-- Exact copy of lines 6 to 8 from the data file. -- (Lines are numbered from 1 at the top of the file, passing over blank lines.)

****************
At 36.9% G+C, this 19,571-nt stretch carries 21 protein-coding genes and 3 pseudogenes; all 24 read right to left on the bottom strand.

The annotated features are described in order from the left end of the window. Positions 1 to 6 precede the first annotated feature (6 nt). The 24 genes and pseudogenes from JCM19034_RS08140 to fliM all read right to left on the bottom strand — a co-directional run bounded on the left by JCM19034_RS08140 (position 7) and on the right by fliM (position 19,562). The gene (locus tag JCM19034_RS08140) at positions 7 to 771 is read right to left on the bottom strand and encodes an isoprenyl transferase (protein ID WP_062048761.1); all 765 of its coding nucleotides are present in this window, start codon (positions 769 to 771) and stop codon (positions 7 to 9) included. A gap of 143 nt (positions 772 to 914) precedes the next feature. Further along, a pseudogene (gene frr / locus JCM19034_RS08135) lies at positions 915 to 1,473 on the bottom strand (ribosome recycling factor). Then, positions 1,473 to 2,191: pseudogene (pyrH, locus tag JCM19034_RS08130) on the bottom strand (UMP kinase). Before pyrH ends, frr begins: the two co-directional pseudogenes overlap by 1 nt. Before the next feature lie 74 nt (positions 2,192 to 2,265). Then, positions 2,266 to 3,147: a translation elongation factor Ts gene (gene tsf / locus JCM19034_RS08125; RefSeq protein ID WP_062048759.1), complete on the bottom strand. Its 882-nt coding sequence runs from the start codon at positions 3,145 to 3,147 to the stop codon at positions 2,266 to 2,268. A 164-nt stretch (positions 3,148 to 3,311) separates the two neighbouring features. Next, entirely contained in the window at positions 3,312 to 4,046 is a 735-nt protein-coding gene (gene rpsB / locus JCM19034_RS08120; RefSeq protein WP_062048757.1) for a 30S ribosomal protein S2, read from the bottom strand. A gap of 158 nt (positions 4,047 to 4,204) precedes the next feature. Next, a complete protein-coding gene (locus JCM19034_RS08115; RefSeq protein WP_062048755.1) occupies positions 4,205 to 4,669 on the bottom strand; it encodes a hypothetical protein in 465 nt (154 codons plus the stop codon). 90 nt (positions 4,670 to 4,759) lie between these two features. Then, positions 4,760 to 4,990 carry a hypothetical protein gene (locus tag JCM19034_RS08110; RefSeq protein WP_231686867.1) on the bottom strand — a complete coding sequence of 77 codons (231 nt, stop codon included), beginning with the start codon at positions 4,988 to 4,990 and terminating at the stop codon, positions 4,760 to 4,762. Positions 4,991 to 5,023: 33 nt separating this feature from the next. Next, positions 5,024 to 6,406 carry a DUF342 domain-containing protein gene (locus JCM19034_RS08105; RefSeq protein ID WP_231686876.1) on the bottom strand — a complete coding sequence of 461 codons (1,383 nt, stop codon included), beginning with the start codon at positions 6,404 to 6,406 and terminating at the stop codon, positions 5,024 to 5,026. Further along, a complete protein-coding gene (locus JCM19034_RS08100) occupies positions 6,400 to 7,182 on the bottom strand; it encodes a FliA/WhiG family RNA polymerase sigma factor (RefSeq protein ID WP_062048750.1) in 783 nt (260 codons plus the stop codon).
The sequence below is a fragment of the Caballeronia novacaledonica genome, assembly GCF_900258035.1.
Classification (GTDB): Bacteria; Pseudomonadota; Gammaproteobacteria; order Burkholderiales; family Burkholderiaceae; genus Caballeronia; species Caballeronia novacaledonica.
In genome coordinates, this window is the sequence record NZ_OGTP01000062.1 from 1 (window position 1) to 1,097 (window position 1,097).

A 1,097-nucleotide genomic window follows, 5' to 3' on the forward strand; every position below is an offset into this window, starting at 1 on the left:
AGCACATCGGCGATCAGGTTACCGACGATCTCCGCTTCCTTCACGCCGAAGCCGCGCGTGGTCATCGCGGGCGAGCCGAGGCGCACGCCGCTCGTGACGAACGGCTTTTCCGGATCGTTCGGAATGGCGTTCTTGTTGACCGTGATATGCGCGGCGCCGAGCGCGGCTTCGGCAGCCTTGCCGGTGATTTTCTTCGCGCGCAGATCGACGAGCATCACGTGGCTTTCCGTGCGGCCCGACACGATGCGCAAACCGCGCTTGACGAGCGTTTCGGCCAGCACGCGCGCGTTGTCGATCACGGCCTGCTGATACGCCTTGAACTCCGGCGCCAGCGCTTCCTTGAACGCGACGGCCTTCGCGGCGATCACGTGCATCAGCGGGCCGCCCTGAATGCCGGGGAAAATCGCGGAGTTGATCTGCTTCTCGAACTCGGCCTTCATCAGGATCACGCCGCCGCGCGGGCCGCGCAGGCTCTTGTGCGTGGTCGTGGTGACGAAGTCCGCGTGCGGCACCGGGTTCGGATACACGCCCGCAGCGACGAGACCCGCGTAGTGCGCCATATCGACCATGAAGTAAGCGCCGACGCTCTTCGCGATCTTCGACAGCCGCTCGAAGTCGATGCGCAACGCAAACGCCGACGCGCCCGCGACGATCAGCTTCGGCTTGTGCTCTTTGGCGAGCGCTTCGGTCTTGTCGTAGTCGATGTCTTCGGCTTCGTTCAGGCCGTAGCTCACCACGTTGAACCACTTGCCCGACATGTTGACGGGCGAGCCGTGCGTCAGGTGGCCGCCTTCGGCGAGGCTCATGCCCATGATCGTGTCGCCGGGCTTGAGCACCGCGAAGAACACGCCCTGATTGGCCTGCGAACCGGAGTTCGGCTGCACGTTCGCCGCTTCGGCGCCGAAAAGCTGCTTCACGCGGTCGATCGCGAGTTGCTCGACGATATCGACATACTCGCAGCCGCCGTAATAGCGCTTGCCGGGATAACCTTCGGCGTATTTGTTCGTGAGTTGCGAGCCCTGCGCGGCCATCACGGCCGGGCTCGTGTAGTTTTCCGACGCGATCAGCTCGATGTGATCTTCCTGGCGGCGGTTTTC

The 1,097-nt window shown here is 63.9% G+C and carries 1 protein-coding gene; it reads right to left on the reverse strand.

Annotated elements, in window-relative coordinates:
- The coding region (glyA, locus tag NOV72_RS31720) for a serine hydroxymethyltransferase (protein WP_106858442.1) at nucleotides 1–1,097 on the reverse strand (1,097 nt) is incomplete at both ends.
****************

A 1,097-nucleotide genomic window follows, 5' to 3' on the forward strand; every position below is an offset into this window, starting at 1 on the left:
AGCACATCGGCGATCAGGTTACCGACGATCTCCGCTTCCTTCACGCCGAAGCCGCGCGTGGTCATCGCGGGCGAGCCGAGGCGCACGCCGCTCGTGACGAACGGCTTTTCCGGATCGTTCGGAATGGCGTTCTTGTTGACCGTGATATGCGCGGCGCCGAGCGCGGCTTCGGCAGCCTTGCCGGTGATTTTCTTCGCGCGCAGATCGACGAGCATCACGTGGCTTTCCGTGCGGCCCGACACGATGCGCAAACCGCGCTTGACGAGCGTTTCGGCCAGCACGCGCGCGTTGTCGATCACGGCCTGCTGATACGCCTTGAACTCCGGCGCCAGCGCTTCCTTGAACGCGACGGCCTTCGCGGCGATCACGTGCATCAGCGGGCCGCCCTGAATGCCGGGGAAAATCGCGGAGTTGATCTGCTTCTCGAACTCGGCCTTCATCAGGATCACGCCGCCGCGCGGGCCGCGCAGGCTCTTGTGCGTGGTCGTGGTGACGAAGTCCGCGTGCGGCACCGGGTTCGGATACACGCCCGCAGCGACGAGACCCGCGTAGTGCGCCATATCGACCATGAAGTAAGCGCCGACGCTCTTCGCGATCTTCGACAGCCGCTCGAAGTCGATGCGCAACGCAAACGCCGACGCGCCCGCGACGATCAGCTTCGGCTTGTGCTCTTTGGCGAGCGCTTCGGTCTTGTCGTAGTCGATGTCTTCGGCTTCGTTCAGGCCGTAGCTCACCACGTTGAACCACTTGCCCGACATGTTGACGGGCGAGCCGTGCGTCAGGTGGCCGCCTTCGGCGAGGCTCATGCCCATGATCGTGTCGCCGGGCTTGAGCACCGCGAAGAACACGCCCTGATTGGCCTGCGAACCGGAGTTCGGCTGCACGTTCGCCGCTTCGGCGCCGAAAAGCTGCTTCACGCGGTCGATCGCGAGTTGCTCGACGATATCGACATACTCGCAGCCGCCGTAATAGCGCTTGCCGGGATAACCTTCGGCGTATTTGTTCGTGAGTTGCGAGCCCTGCGCGGCCATCACGGCCGGGCTCGTGTAGTTTTCCGACGCGATCAGCTCGATGTGATCTTCCTGGCGGCGGTTTTC

The 1,097-nt window shown here is 63.9% G+C and carries 1 protein-coding gene; it reads right to left on the reverse strand.